Releaf Magazine
25Aug/160

Weed growing naturally around the Twin Cities

ctyp_wildcannabisWild marijuana is flourishing throughout the Twin Cities

City Pages - By. Susan Du - 08/22/2016

Wild marijuana grows in yards, gardens, and weedy industrial sites across the Twin Cities. It’s illegal – the feds consider it a Schedule I controlled substance, equal to heroin – but it’s also naturally occurring.

Most of what’s out there is descended from the hemp that was planted en masse in the 1940s for fiber during World War II. When “Reefer Madness” arrived, people stopped cultivating it. Birds loved to eat the seed though, and carried it out of the fields and into the cities.

Now, wild marijuana is flourishing wherever people are turning the soil, like roadsides and highways.

City of Minneapolis spokesman Casper Hill says that although inspectors with the department of regulatory services do police yard plants that are overgrown and need to be cut, they don’t necessarily bother with the species of plants growing around homes. As long as the yard cannabis is of a sensible and aesthetically pleasing height, it’s free to live.

Hill did not say what inspectors actually do when they stumble upon it. (Probably pose for photos.)

Unfortunately, this wild marijuana doesn’t get you high, says University of Minnesota pot Prof. George Weiblen.

Weiblen grew up in Minneapolis, where as a teenager he quickly learned through the mistakes of his peers that harvesting the neighbors’ boulevards and baking up garbage bags of the stuff was not a very good business scheme.

“I wouldn’t be alone,” he says. “It’s an experiment that teenagers often indulge in … Any fool who has done the experiment quickly caught the difference.”

Minnesota’s native marijuana does produce a highly nutritious seed that’s making a comeback, Weiblen adds. The market for hemp seeds in the U.S. is estimated to be $500 million in sales a year. People are using the oil and seeds in a variety of food and makeup products.

However, he does not recommend harvesting the seeds from wild marijuana either. Call it hemp or marijuana, cannabis is still illegal.

“You gotta buy the processed product right now,” he says. “That’s the only legal path to using hemp.”

 

Post to Twitter

2Sep/150

11 States Most Likely to Legalize Marijuana Next

With a majority of Americans in favor of marijuana legalization, it seems to be only time before the herb is legal in every state. Currently only four states (Alaska, Colorado, Oregon and Washington) and D.C. have legalized recreational pot for adults—but according to financial blog 24/7 Wall St., 11 more states might not be far behind.

The blog's predictions are based on two criteria: states where medical marijuana is legal and states where possession of small amounts of weed is not punishable by jail.

Other considerations included the number of marijuana-related arrests per 100,000 residents, the estimated proportion of residents who used marijuana in the past year and public opinion polls.

According to USA Today, most of the states on the list also have a high number of marijuana users, with nine surpassing the nationwide rate.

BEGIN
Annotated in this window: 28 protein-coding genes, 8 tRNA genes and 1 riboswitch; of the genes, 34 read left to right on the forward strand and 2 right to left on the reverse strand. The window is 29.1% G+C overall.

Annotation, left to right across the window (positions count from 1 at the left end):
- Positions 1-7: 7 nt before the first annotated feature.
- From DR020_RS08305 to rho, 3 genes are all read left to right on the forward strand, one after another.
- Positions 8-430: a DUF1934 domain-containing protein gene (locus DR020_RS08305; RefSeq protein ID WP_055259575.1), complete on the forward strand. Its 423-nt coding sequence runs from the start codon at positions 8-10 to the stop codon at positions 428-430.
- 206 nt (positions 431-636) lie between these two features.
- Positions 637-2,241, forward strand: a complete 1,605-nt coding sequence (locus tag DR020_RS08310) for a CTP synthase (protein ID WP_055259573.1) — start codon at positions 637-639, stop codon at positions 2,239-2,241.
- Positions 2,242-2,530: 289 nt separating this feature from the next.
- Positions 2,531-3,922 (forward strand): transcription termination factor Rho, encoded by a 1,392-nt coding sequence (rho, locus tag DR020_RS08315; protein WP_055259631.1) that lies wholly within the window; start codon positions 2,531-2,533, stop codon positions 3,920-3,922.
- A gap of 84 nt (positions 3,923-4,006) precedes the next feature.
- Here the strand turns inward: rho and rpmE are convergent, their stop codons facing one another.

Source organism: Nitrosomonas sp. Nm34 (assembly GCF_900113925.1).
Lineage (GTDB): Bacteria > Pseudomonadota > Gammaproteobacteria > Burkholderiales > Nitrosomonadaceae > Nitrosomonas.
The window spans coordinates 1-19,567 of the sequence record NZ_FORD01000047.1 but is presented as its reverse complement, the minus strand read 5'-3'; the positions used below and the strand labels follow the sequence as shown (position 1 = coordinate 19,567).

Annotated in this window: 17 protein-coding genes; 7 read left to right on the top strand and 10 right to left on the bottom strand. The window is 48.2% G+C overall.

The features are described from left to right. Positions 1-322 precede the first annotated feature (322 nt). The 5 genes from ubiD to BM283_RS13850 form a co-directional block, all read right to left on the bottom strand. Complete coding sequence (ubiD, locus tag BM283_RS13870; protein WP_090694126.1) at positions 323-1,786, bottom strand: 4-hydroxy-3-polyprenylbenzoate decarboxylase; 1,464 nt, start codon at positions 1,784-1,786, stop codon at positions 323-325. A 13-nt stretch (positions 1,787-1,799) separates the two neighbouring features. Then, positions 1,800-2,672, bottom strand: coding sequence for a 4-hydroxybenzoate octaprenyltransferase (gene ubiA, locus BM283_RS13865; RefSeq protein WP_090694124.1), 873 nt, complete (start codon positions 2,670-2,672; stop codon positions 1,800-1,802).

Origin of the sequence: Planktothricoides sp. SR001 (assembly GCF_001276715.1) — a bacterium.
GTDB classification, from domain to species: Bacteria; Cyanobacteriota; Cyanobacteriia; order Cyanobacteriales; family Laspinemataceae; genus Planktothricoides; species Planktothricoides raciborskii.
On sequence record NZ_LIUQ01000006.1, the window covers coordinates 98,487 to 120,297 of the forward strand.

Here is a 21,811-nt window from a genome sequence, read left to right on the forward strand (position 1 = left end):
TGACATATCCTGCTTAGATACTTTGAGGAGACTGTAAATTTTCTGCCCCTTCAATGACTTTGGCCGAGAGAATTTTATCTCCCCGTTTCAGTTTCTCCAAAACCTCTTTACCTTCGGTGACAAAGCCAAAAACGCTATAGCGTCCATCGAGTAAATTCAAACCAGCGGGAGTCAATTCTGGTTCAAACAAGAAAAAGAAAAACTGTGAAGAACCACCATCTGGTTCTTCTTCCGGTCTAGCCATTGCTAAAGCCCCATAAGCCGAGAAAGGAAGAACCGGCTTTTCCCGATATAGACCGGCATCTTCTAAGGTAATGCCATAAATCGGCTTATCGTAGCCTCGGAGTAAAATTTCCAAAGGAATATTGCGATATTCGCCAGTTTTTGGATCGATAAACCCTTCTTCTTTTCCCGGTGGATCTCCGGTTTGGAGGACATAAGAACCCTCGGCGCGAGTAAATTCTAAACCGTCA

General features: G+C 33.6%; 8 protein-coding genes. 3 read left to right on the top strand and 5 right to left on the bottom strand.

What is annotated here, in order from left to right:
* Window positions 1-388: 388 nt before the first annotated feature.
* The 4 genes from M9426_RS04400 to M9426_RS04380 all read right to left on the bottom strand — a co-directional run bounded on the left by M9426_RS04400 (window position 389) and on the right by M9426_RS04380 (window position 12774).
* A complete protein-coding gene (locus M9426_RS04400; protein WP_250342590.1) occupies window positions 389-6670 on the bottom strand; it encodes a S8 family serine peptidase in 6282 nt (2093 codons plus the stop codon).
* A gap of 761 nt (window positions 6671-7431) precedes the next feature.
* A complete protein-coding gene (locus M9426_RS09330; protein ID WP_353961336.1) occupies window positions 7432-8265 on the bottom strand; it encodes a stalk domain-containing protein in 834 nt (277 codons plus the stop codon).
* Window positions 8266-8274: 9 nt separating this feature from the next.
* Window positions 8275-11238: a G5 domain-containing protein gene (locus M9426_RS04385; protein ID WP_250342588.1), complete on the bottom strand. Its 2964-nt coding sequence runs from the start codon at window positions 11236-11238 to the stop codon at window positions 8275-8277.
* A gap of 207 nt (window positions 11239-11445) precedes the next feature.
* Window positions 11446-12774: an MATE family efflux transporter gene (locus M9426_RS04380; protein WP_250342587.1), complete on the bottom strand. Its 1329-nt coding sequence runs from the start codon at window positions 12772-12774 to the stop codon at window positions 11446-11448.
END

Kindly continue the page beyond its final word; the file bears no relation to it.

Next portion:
See the list below:

1. Massachusetts

Maximum Fine for Small Amount of Pot: $100
Marijuana Related Arrests in 2012: 2,596
Marijuana Arrests per 100,000: 39
Minimum Penalty Classification : Civil Offense

2. Nevada

Maximum Fine for Small Amount of Pot: $600
Marijuana-Related Arrests in 2012: 8,524
Marijuana Arrests per 100,000: 309
Minimum Penalty Classification: Misdemeanor

3. California

Maximum Fine for Small Amount of Pot: $100
Marijuana-Related Arrests in 2012: 21,256
Marijuana Arrests per 100,000: 56
Minimum Penalty Classification: Infraction

4. New York

Maximum Fine for Small Amount of Pot: $100
Marijuana-Related Arrests in 2012: 112,974
Marijuana Arrests per 100,000: 577
Minimum Penalty Classification: Not Classified

5. Vermont

Maximum Fine for Small Amount of Pot: $200
Marijuana-Related Arrests in 2012: 926
Marijuana Arrests per 100,000: 148
Minimum Penalty Classification: Civil Violation

6. Minnesota

Maximum Fine for Small Amount of Pot: $200
Marijuana-Related Arrests in 2012: 12,051
Marijuana Arrests per 100,000: 224
Minimum Penalty Classification: Misdemeanor

7. Connecticut

Maximum Fine for Small Amount of Pot: $150
Marijuana-Related Arrests in 2012: 3,747
Marijuana Arrests per 100,000: 104
Minimum Penalty Classification: Civil Penalty

8. Maryland

Maximum Fine for Small Amount of Pot: $100
Marijuana-Related Arrests in 2012: 22,042
Marijuana Arrests per 100,000: 375
Minimum Penalty Classification: Civil Offense

9. Rhode Island

Maximum Fine for Small Amount of Pot: $150
Marijuana-Related Arrests in 2012: 2,320
Marijuana Arrests per 100,000: 221
Minimum Penalty Classification: Civil Violation

10. Maine

Maximum Fine for Small Amount of Pot: $600
Marijuana-Related Arrests in 2012: 3,202
Marijuana Arrests per 100,000: 241
Minimum Penalty Classification: Civil Violation

11. Delaware

Maximum Fine for Small Amount of Pot: $575
Marijuana-Related Arrests in 2012: 2,912
Marijuana Arrests per 100,000: 318
Minimum Penalty Classification: Misdemeanor

-

VIA High Times

Post to Twitter